I also have this set of five cute printable menu planners available for email subscribers.  If you’re willing to let me in your inbox, I want to be sure to share some freebies just for you!  Be sure to sign up for my email subscription to get themIf you’re already a subscriber, be on the look-out for them in your inbox (check your spam folder if you aren’t seeing it)!

 

How to Make a Menu Plan

We all have different personalities and priorities, so there is no one “right” way to menu plan.  Because of that, I hesitated to even share–but I know how helpful it is to glean from others and then make your own system.

Right off the bat, you should know I am a weekly menu planner (some people are able to plan effectively for a month or two weeks at a time, but it makes me feel too constricted)!  Every weekend, I make time for a MWM (Meet with Me) meeting.  Yes…I meet with myself!!  :)  It is an essential part of staying sane as a wife, homeschool mom, and business owner.   The meeting encompasses much more than our menu, but it is the place where organizing our meals happens.

Here are the seven steps I use to make a menu plan:

1)  I grab whatever I’m using to record my menu plan (currently, I am using this Well-Planned Day planner, but sometimes I will use one of the printable sheets from my home management binder–especially if I want John to know and be able to help with the cooking that week).  I also get a few cookbooks and/or printed recipes and/or my recipe idea sheet.

2)  I take a look in the freezer and see what meat we have available.  I also check out the pantry just to get a general idea what we have in there.

3)  I peruse our local grocery store flier and jot down a few of the best sales.

4)  I look at our schedule for the upcoming week and pencil in if we need a quick meal option on a particular night or if I want to use the crock-pot.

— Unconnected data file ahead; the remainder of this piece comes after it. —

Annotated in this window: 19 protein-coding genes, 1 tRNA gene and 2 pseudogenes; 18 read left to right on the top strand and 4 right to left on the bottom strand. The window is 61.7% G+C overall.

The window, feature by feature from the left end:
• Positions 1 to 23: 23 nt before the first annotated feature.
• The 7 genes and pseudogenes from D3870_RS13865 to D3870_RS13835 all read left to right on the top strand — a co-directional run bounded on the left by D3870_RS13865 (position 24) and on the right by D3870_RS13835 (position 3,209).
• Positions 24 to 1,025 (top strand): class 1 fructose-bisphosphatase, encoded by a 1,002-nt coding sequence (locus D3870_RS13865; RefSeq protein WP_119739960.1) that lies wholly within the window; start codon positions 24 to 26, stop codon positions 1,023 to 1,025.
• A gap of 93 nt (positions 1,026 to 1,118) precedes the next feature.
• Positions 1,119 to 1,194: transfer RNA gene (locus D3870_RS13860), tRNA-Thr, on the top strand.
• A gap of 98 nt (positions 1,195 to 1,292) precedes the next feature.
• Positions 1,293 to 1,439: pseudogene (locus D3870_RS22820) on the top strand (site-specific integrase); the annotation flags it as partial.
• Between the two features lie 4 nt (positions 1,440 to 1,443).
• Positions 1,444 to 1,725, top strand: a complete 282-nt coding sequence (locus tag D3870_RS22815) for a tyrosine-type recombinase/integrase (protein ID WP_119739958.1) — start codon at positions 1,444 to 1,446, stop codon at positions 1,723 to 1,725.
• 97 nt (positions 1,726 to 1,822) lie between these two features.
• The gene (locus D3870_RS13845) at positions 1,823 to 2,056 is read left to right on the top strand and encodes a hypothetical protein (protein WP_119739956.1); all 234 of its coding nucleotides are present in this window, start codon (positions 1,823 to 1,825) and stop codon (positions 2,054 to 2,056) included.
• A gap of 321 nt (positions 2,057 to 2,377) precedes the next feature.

5)  Considering what is in the pantry, freezer, and what’s on sale, I scratch down a few menu ideas IN PENCIL.  I always write in pencil so I can change our menu as needed!   (Sometimes I’ll use the internet to search for a recipe with the certain ingredients I already have on-hand.  Other times, I really want to try a recipe from a certain cookbook, so I’ll add it to my menu-and add the ingredients to my shopping list.)

6)  I usually plan our evening meals first.  Then, I’ll *guess* what meals might have leftovers and plug those into the lunch menu.  I also try to have a few simple lunch ideas on hand at all times–ingredients for a salad, items for omelettes, pb&j sandwiches with coconut bread, or soup.  Breakfast is usually fairly standard:  oatmeal, eggs and fruit, smoothie packs, apples with peanut butter, or muffins from the freezer.  Sometimes I buy organic, gluten-free cereal if I can get a good deal, but that isn’t very often!

7)  I try to review my menu plan each evening after dinner so I can pull meat out of the freezer or chop ingredients and prep ahead of time for the next day’s dinner.  This is easier to do as the girls have gotten older–they can now help with the dishwashing and prep, too!